Did you know...

At the end of the 19th century, police officers, if not police work , could be hairy at times. Officers had to trim their beards to reveal their badge number, which was embroidered on their collar. After 1910, beards were disallowed untill the 1990's.
School Days
During the Toronto Police Force's early years from 1834 onward, formal training for Constables did not exist. It wasn’t until 1886 that the first police school began operation. Officers attended for six weeks to learn everything from dealing with open-air preachers to City by-laws and the Criminal Code. Basic literacy was the only
educational pre-requisite. As policing this rapidly growing metropolis became more complex, the training became more sophisticated, and the standards became higher.

In 1959, an old Catholic school was acquired and converted to the first full-time Toronto police college. It served the Toronto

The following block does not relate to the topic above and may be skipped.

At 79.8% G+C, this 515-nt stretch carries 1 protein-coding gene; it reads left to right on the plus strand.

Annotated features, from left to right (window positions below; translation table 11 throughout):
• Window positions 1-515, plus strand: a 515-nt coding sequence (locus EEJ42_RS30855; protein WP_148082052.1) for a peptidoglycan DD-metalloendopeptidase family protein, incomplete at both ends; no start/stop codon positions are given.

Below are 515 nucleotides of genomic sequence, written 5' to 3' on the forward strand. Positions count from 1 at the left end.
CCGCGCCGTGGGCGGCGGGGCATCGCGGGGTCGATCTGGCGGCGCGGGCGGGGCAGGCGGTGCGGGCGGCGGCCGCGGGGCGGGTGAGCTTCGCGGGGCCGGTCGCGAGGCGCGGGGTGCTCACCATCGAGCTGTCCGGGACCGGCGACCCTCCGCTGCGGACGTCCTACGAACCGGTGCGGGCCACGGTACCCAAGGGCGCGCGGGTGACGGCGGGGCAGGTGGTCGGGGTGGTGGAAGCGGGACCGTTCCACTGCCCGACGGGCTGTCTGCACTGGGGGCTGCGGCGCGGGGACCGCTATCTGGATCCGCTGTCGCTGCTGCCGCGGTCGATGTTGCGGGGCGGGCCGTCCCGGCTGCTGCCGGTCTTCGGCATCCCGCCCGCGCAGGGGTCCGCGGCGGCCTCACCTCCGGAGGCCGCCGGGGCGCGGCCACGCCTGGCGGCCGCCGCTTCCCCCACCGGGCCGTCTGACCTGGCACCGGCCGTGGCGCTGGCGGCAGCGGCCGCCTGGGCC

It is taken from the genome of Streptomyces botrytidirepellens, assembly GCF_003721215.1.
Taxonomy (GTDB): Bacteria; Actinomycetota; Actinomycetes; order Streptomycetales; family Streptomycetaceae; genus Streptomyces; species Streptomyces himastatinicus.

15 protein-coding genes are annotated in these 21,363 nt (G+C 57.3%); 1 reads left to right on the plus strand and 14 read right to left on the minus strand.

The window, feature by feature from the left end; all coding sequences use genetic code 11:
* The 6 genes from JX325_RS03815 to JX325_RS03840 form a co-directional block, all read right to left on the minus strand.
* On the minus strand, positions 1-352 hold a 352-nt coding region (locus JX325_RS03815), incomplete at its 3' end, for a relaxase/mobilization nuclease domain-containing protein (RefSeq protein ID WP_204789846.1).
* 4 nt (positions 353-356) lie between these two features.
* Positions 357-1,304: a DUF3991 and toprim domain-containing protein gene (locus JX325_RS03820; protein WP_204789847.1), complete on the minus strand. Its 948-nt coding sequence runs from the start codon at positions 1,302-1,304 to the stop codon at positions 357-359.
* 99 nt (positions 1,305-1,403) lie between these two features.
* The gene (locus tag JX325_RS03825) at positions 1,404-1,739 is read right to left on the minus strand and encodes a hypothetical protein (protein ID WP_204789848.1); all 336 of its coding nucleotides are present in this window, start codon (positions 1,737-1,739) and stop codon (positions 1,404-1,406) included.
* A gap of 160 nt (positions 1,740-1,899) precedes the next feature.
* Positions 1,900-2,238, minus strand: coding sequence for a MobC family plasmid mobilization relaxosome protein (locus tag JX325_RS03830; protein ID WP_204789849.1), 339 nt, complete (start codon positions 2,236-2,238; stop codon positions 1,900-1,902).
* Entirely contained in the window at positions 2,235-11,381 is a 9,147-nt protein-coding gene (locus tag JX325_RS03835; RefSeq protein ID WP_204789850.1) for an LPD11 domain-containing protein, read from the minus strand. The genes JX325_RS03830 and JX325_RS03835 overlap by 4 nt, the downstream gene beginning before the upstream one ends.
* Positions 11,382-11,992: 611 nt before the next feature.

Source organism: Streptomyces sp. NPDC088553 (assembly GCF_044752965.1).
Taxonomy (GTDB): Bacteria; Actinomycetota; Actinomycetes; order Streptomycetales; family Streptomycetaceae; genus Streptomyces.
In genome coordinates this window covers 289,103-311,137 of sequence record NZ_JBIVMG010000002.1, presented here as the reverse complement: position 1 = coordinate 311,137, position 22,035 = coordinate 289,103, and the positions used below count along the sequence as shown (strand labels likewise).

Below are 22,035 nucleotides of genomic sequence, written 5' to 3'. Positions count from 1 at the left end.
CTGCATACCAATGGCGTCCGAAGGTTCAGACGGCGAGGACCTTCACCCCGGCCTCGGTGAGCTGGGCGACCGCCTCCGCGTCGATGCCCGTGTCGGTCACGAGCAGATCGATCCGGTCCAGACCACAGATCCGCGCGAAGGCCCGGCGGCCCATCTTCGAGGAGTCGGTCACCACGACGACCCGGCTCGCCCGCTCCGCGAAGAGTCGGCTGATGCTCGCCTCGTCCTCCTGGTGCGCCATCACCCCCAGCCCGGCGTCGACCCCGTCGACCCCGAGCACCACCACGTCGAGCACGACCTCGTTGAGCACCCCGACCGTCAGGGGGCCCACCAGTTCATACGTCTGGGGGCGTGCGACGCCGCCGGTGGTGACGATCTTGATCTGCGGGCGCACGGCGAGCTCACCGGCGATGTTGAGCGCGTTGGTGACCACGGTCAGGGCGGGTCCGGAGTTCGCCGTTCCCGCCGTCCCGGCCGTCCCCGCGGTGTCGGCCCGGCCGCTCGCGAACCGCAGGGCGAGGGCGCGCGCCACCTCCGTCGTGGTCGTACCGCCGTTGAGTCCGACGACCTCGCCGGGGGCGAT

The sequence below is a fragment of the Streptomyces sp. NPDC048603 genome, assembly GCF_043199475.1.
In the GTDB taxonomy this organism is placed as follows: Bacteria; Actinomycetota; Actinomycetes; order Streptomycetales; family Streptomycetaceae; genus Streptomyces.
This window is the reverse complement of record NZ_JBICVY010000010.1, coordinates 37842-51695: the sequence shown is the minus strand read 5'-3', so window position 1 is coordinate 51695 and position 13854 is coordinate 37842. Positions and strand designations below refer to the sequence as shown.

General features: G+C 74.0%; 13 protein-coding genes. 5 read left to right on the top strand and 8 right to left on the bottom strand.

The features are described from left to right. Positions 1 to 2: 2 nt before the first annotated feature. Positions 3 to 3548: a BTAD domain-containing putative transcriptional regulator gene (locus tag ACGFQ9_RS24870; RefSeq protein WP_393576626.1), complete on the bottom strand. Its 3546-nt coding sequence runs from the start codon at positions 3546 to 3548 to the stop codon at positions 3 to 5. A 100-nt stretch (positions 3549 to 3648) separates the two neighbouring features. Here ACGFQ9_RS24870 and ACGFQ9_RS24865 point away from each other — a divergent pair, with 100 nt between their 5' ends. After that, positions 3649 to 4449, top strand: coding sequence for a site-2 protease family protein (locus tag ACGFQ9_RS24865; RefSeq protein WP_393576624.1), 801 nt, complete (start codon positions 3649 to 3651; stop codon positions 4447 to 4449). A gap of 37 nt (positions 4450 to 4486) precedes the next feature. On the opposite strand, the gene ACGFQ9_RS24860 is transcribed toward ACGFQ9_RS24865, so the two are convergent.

Force well until the early 1970s when it could no longer keep up with increased hiring levels.

In 1977, a state-of-the-art police college was built and named after the first Police Services Board Chairman, Judge C.O. Bick.

The educational bar for today’s
applicant has been raised to a minimum of high-school graduation. Many applicants have college and university degrees, even so, less than 10% are accepted. New recruits train for eight weeks at C.O. Bick College, and another 12 weeks at the Ontario Police College in Aylmer before graduating as fourth class Constables. Their police education has just begun. All our officers undergo training on a continual basis. Annual gun and self-defence re-qualification courses are augmented with instruction on problem solving, new technology, community relations, and a variety of other specialized skills. Training is also presented outside the classroom via TPS’s own LIVELINK internal television network.

We’ve come a long way from “seat-of-the-pants” training in the early 1800s to the “seats-of-higher- learning” today.

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